The calves are both doing extremely well and growing fast. Tommy, our newest addition, certainly has a ton of spunk. It is comical to watch him run round and round the pasture, which takes him about 10 times around before he decides to slow down. Him and Chuck are both buddy pals. We attempted to separate them at night but all Tommy did was bawl and bawl some more so now they are housed together at night. It’s working well and makes me feel good knowing that they are enjoying each others company that much. Just points out to me that I think all calves need to be raised in pairs!
We are still awaiting the arrival of Dexter calves…they are bagging up beautifully and are show lots of signs of being uncomfortable. The calves are large enough now within the womb that you can see their Mother’s bellies roll around when they start moving. I love sitting out in the pasture watching those moments! Makes me miss being pregnant but not enough to have another child. It’s just one of those amazing moments I feel blessed enough to share!
Our heifers are getting close to breeding time and big decisions will need to be made soon on just what semen we will be using. I don’t think I have put this much thought into a decision in a very long time. I have talked with my cousin, who just happens to be a semen distributor, about what my best options would be. Needless to say, for someone who is as picky as I am about how I want my Jerseys to turn out…it just made matters worse! Some how I will choose and in the meantime, I am getting very proficient in reading sire reports! Haha
Speaking of sires and genelogy, I had a great time at the New York Spring Jersey Sale this weekend. Lots of beautiful Jerseys that I really wish I could have brought home with me…but, they were selling for more than I am comfortable paying right now! 😦 Isn’t that sad? I just wanted to bring home one or two but all of the ones I had picked out when for much higher than my budget will allow. Made some really good contacts for the summer months though. Meet folks from Maryland, Ohio, Pennsylvania and even Maine. I loved it! People who actually understand the language I talk!
So, back to this weather.. All of this rain has us behind on mowing the lawn but, the pasture is growing well. I am thinking I need to get some fencing around my yard and use it for calves!!! Could you imagine the UPS or FedEx guys pulling in and having to go through electric fence to deliver? The one who drives for FedEx wouldn’t be the issue…he grew up around here and is actually from the same small town I am. I still think it would be great though…maybe it would keep some of the goofy people away!!!
Nice thought but I doubt it would work. Speaking of goofy people…I need to get my butt in gear! Lots to do today and hopefully some great events that will mean more to me than anything in the world!!!! Only time will tell!
Even though the temperatures are above freezing already this morning, at a whole 32 degrees…It sure hasn’t been that way for the past two or three days.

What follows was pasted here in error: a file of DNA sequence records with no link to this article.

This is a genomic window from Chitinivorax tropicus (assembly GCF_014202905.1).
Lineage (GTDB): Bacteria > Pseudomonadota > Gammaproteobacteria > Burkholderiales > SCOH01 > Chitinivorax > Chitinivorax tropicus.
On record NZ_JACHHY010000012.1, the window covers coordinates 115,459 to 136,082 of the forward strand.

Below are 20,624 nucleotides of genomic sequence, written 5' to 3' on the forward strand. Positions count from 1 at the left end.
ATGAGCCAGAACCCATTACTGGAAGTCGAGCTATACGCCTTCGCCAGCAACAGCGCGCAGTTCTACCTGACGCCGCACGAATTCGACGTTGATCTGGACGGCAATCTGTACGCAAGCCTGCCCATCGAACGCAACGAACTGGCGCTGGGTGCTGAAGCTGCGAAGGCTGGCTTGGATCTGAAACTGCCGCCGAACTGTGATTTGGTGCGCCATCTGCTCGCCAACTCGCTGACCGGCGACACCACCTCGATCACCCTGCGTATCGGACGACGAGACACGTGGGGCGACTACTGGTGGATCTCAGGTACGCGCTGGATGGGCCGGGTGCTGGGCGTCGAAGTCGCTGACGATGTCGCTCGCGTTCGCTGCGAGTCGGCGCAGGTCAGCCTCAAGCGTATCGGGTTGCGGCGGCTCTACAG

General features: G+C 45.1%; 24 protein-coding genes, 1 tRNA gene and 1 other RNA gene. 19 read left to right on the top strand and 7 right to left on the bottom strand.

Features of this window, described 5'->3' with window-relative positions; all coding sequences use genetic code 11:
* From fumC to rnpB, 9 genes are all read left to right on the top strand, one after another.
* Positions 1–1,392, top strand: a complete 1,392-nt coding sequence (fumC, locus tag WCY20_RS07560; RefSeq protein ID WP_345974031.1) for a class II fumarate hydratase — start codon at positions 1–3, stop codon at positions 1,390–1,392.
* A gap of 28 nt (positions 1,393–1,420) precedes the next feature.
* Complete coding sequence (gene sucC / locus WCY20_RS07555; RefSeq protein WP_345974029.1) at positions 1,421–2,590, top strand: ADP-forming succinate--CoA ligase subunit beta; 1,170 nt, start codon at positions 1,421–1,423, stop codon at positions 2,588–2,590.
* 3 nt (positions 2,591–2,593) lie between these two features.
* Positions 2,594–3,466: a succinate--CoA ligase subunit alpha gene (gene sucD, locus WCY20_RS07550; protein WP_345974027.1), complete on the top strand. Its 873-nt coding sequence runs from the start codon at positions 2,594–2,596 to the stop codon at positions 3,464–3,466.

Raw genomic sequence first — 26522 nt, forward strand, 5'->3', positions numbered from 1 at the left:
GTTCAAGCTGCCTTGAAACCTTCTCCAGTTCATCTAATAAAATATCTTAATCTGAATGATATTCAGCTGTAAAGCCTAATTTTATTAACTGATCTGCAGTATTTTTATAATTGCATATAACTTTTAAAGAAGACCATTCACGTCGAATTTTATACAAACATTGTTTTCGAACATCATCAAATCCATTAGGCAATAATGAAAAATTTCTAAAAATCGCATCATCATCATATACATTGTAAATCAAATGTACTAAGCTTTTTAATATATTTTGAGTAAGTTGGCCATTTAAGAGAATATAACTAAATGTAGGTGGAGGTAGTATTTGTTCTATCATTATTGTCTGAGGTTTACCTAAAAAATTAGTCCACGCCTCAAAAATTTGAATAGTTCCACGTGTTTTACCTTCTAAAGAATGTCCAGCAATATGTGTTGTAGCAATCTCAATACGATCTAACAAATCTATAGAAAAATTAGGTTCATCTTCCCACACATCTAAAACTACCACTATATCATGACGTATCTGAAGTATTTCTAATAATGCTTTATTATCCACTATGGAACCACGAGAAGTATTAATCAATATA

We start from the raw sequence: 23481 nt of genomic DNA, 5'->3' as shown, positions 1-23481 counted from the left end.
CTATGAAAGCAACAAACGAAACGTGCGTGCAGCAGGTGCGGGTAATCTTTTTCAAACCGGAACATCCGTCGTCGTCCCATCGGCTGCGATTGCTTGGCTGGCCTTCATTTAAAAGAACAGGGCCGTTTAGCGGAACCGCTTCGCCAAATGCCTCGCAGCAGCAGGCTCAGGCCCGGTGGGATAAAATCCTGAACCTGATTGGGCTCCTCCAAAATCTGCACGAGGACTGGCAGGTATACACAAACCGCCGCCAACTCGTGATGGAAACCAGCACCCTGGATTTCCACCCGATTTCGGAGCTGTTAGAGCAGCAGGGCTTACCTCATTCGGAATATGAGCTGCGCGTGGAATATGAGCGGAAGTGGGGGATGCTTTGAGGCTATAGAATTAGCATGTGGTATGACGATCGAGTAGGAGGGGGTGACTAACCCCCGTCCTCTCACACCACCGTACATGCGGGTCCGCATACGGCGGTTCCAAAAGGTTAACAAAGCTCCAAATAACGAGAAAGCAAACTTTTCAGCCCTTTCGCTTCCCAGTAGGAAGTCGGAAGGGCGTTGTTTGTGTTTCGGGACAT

On Friday, we got hit with extremely high winds with some gusts over 40 mph and snow. I don’t mind the snow. I actually think it’s good to get some snow. Especially when the ground is already so saturated from all of this strange weather we have had this year. Buffalo, which is about a three hour drive from here, is 40 inches below their average snow fall accumulations for this season. We have had more rain than I can ever recall and there have been days in January that have days in the 40-50 degree marks.
But on Saturday, the thermometer decided to plunge. It was 9 degrees out there when Mr. Farmer went out to do morning chores.
He had a few problems getting out little milking pump started but, everything else went alright. No frozen water lines, no cold animals and no sludge for oil like I had yesterday morning when I went out.
Sunday morning brought a headache, sore muscle and stress. One of our calves got cold stress. Cold stress in a calf is very dangerous. It is actually a form of hypothermia. The poor girl was our there shaking like a leaf in the breeze. She wouldn’t eat or drink. Having to bottle/force feed a five month old animal isn’t the easiest thing in the world. I didn’t want her to get dehydrated and I also know that giving her warm liquids is a good way to warm her up from the inside out.
After discovering that my girl was so cold. I decided to take a peek at the thermometer again. It turned out to be a big mistake when I pulled it up on my truck when I was headed to go pick up our weekly feed.
After the half hour feed trip, I had to work on getting the water lines unthawed. During all that, I had to keep checking on the heifer calf, making trips to the house to warm up blankets for her. Then the milker pump needed fixing. Mr. Farmer put on a different motor, cleaned it all up and warmed the oil (which turned out to be the only issue).
Then we cut firewood due to the fact that we were burning through lots of extra. All of those winds seemed to find yet more cracks in the walls of the house. At one point, the whole house was at 51 degrees. Thankfully, we didn’t have any frozen lines. We built a fire in the fireplace for added warmth but only ended up with temps around 60.
The chickens stayed nice and toasty inside of the chicken barn with their heat lamps. Believe it or not…they actually ALL laid an egg yesterday too. That was a whole boat load of eggs and more than my poor little bag could handle. I had eggs in my coat pockets, the front pouch on my hoodie and a couple in my hat along with the one’s in the bag as I raced hatless to the house! 45 eggs in total.
My fingers and toes still hurt from frost bite but things are looking better for the time being. I guess that eventually, we will all pull through this and be alright. At least, I sure hope so. And here I was hoping for a better, even start to 2012. So far, everything has been full of severe swings of ups and downs…one positive thing, it has to get better from here!